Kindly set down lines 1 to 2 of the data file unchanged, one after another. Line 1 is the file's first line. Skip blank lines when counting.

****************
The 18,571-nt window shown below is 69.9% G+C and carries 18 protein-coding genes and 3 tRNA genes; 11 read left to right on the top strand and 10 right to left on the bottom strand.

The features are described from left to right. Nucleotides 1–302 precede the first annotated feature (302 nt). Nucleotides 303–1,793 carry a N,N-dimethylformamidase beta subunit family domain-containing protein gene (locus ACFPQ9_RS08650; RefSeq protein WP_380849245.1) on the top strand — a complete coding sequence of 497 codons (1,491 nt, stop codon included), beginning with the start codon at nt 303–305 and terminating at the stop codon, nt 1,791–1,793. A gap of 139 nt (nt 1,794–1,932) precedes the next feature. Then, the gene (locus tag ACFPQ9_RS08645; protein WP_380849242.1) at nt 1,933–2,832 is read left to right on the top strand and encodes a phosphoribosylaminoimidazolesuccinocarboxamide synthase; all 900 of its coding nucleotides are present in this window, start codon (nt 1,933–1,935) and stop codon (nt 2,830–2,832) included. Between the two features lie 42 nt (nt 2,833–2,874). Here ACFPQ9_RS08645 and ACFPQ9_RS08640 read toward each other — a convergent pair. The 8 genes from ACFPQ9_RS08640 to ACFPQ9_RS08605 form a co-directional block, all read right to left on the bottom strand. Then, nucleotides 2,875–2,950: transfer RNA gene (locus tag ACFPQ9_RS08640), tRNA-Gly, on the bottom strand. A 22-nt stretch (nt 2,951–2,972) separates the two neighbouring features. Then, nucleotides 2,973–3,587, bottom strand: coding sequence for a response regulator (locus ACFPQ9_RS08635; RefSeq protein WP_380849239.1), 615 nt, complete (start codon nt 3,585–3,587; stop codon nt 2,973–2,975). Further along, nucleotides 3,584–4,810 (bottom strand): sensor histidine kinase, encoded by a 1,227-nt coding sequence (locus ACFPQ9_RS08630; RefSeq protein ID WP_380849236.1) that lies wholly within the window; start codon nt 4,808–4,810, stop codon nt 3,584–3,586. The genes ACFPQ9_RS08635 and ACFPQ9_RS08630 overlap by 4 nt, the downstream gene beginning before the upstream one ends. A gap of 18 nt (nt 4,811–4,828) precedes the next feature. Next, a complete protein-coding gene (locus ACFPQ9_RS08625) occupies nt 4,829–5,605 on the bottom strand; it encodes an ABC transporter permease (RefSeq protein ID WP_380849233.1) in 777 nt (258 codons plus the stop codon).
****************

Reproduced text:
The 18,571-nt window shown below is 69.9% G+C and carries 18 protein-coding genes and 3 tRNA genes; 11 read left to right on the top strand and 10 right to left on the bottom strand.

The features are described from left to right. Nucleotides 1–302 precede the first annotated feature (302 nt). Nucleotides 303–1,793 carry a N,N-dimethylformamidase beta subunit family domain-containing protein gene (locus ACFPQ9_RS08650; RefSeq protein WP_380849245.1) on the top strand — a complete coding sequence of 497 codons (1,491 nt, stop codon included), beginning with the start codon at nt 303–305 and terminating at the stop codon, nt 1,791–1,793. A gap of 139 nt (nt 1,794–1,932) precedes the next feature. Then, the gene (locus tag ACFPQ9_RS08645; protein WP_380849242.1) at nt 1,933–2,832 is read left to right on the top strand and encodes a phosphoribosylaminoimidazolesuccinocarboxamide synthase; all 900 of its coding nucleotides are present in this window, start codon (nt 1,933–1,935) and stop codon (nt 2,830–2,832) included. Between the two features lie 42 nt (nt 2,833–2,874). Here ACFPQ9_RS08645 and ACFPQ9_RS08640 read toward each other — a convergent pair. The 8 genes from ACFPQ9_RS08640 to ACFPQ9_RS08605 form a co-directional block, all read right to left on the bottom strand. Then, nucleotides 2,875–2,950: transfer RNA gene (locus tag ACFPQ9_RS08640), tRNA-Gly, on the bottom strand. A 22-nt stretch (nt 2,951–2,972) separates the two neighbouring features. Then, nucleotides 2,973–3,587, bottom strand: coding sequence for a response regulator (locus ACFPQ9_RS08635; RefSeq protein WP_380849239.1), 615 nt, complete (start codon nt 3,585–3,587; stop codon nt 2,973–2,975). Further along, nucleotides 3,584–4,810 (bottom strand): sensor histidine kinase, encoded by a 1,227-nt coding sequence (locus ACFPQ9_RS08630; RefSeq protein ID WP_380849236.1) that lies wholly within the window; start codon nt 4,808–4,810, stop codon nt 3,584–3,586. The genes ACFPQ9_RS08635 and ACFPQ9_RS08630 overlap by 4 nt, the downstream gene beginning before the upstream one ends. A gap of 18 nt (nt 4,811–4,828) precedes the next feature. Next, a complete protein-coding gene (locus ACFPQ9_RS08625) occupies nt 4,829–5,605 on the bottom strand; it encodes an ABC transporter permease (RefSeq protein ID WP_380849233.1) in 777 nt (258 codons plus the stop codon).